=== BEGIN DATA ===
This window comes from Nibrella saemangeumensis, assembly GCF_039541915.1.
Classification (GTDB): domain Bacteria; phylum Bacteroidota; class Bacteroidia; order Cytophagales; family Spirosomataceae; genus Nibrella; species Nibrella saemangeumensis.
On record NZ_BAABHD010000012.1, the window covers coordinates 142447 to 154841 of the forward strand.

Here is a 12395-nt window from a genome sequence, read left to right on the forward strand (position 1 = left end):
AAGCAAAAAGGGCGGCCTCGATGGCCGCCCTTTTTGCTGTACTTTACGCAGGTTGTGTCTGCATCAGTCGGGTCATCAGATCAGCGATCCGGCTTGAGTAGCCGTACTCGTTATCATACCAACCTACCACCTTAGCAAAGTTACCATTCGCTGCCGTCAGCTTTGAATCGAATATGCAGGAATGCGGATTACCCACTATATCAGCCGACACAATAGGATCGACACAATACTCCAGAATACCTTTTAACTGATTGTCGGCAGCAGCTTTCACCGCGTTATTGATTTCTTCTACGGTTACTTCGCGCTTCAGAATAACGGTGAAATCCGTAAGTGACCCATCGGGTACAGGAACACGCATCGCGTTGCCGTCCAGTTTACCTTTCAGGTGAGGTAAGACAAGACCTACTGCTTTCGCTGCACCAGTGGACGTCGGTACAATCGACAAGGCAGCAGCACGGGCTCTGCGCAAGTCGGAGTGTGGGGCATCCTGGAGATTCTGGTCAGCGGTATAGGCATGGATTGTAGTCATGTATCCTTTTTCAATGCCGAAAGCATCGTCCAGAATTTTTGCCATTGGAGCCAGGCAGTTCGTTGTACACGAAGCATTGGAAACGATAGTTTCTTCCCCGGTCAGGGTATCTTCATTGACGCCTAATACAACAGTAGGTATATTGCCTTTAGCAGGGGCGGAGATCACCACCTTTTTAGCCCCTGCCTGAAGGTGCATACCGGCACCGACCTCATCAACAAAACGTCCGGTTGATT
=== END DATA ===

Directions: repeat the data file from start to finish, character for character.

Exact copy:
This window comes from Nibrella saemangeumensis, assembly GCF_039541915.1.
Classification (GTDB): domain Bacteria; phylum Bacteroidota; class Bacteroidia; order Cytophagales; family Spirosomataceae; genus Nibrella; species Nibrella saemangeumensis.
On record NZ_BAABHD010000012.1, the window covers coordinates 142447 to 154841 of the forward strand.

Here is a 12395-nt window from a genome sequence, read left to right on the forward strand (position 1 = left end):
AAGCAAAAAGGGCGGCCTCGATGGCCGCCCTTTTTGCTGTACTTTACGCAGGTTGTGTCTGCATCAGTCGGGTCATCAGATCAGCGATCCGGCTTGAGTAGCCGTACTCGTTATCATACCAACCTACCACCTTAGCAAAGTTACCATTCGCTGCCGTCAGCTTTGAATCGAATATGCAGGAATGCGGATTACCCACTATATCAGCCGACACAATAGGATCGACACAATACTCCAGAATACCTTTTAACTGATTGTCGGCAGCAGCTTTCACCGCGTTATTGATTTCTTCTACGGTTACTTCGCGCTTCAGAATAACGGTGAAATCCGTAAGTGACCCATCGGGTACAGGAACACGCATCGCGTTGCCGTCCAGTTTACCTTTCAGGTGAGGTAAGACAAGACCTACTGCTTTCGCTGCACCAGTGGACGTCGGTACAATCGACAAGGCAGCAGCACGGGCTCTGCGCAAGTCGGAGTGTGGGGCATCCTGGAGATTCTGGTCAGCGGTATAGGCATGGATTGTAGTCATGTATCCTTTTTCAATGCCGAAAGCATCGTCCAGAATTTTTGCCATTGGAGCCAGGCAGTTCGTTGTACACGAAGCATTGGAAACGATAGTTTCTTCCCCGGTCAGGGTATCTTCATTGACGCCTAATACAACAGTAGGTATATTGCCTTTAGCAGGGGCGGAGATCACCACCTTTTTAGCCCCTGCCTGAAGGTGCATACCGGCACCGACCTCATCAACAAAACGTCCGGTTGATT